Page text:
So while not every magazine will incur the same fate as Newsweek, there can be no doubt that the media landscape has already changed for the youngest members of the adult population.
The WG’s David Winston continues blogging for the Wall St. Journal’s Washington Wire, this time highlighting his takeaways from the second Obama-Romney debate. Although President Obama came out stronger than he did in his first debate, says Winston, but he still needs to play defense:
One of the interesting points of debate that emerged was the question of whether the weak economy is the result of the policies of former President George W. Bush or the policies of President Obama. The resolution of this question will be a determining factor in the election.
To read more, click to blogs.wsj.com.
This morning a short opinion piece I wrote in answer to the question of who won last night’s vice presidential debate appeared in U.S. News and World Report.
But there is one very real way in which the vice presidential showdown was a win for Ryan. He came into the night the youngest and least-known member of either ticket. Casual observers were introduced to a competent, mature policy wonk with a strong command of the issues and, perhaps most importantly, a demonstrated ability to remain composed despite the disrespectful bluster of his opponent.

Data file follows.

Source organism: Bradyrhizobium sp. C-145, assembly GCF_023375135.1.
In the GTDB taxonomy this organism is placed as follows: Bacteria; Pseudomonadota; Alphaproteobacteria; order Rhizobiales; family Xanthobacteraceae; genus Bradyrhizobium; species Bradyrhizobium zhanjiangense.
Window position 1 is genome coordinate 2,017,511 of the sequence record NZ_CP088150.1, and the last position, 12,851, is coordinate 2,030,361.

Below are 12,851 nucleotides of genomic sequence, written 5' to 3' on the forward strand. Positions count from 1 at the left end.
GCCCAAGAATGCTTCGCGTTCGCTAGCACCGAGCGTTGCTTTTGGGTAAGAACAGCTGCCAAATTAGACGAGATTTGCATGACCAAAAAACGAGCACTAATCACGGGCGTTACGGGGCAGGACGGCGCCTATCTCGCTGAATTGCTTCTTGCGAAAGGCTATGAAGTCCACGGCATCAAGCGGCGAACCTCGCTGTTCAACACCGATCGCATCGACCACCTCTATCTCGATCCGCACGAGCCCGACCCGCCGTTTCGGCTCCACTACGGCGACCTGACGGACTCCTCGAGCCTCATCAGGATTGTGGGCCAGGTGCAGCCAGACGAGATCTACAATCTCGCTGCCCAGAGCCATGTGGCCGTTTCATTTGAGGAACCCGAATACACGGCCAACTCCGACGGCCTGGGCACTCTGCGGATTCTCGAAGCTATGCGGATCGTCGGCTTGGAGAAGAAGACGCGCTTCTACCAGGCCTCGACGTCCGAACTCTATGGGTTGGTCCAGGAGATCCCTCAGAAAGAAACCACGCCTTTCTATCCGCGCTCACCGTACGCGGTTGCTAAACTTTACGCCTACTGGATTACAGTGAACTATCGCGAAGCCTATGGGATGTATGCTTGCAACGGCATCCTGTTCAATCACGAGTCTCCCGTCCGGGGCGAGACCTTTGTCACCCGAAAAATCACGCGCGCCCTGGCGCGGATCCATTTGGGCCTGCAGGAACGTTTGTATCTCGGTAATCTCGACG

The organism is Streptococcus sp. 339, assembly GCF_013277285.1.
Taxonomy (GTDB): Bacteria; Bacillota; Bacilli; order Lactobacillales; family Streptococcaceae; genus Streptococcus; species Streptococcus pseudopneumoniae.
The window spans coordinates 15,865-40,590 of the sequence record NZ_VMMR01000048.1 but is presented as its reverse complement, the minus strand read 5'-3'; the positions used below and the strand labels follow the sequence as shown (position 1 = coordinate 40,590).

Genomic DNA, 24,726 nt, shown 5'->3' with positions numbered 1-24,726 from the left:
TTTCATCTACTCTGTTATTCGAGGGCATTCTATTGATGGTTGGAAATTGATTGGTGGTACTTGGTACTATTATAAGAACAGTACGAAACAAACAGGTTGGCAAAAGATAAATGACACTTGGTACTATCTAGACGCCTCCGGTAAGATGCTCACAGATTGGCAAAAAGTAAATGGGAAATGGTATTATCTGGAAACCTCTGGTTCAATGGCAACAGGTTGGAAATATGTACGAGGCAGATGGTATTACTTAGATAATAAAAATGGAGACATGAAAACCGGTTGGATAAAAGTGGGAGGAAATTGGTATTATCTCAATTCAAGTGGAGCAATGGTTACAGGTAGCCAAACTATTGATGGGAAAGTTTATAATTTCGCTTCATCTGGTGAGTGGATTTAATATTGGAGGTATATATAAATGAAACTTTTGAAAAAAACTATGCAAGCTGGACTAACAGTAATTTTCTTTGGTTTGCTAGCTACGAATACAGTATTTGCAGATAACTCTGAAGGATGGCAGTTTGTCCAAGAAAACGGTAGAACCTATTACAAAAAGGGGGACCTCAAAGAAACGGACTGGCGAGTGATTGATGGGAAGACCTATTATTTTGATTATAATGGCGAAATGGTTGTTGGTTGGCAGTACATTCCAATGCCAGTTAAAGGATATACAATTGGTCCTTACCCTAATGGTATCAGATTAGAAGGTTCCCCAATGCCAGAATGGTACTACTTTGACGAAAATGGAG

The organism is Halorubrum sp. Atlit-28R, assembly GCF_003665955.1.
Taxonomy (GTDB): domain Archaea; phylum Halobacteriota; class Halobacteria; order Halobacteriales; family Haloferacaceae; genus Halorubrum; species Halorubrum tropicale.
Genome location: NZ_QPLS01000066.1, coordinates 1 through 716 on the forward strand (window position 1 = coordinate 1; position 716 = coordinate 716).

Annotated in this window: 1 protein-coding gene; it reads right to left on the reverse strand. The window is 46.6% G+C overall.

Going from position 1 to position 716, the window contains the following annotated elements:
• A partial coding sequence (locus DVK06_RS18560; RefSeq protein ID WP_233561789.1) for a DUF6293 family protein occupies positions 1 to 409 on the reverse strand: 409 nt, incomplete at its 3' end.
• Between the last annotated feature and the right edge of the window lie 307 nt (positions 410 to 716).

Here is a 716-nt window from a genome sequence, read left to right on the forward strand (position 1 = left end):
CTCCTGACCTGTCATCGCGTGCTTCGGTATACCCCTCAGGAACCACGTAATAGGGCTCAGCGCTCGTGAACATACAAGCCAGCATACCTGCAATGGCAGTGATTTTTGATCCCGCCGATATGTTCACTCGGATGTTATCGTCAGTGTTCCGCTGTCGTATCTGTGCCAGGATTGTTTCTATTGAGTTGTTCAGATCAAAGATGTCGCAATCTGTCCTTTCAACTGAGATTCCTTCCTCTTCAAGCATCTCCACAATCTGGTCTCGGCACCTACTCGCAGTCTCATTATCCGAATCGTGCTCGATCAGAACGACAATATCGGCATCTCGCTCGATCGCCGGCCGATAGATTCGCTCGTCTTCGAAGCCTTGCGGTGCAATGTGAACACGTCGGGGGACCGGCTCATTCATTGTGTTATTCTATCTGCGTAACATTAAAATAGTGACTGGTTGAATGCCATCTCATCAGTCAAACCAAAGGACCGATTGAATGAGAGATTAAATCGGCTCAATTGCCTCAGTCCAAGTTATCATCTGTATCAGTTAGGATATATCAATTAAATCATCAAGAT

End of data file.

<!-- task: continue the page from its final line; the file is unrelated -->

I go on to explain that part of voters’ job is to decide whether they trust a candidate to be second in line for the presidency. Against that standard, Ryan passed with flying colors.
Check out the rest of the article (and other takes on the issue as well) at the U.S. News website.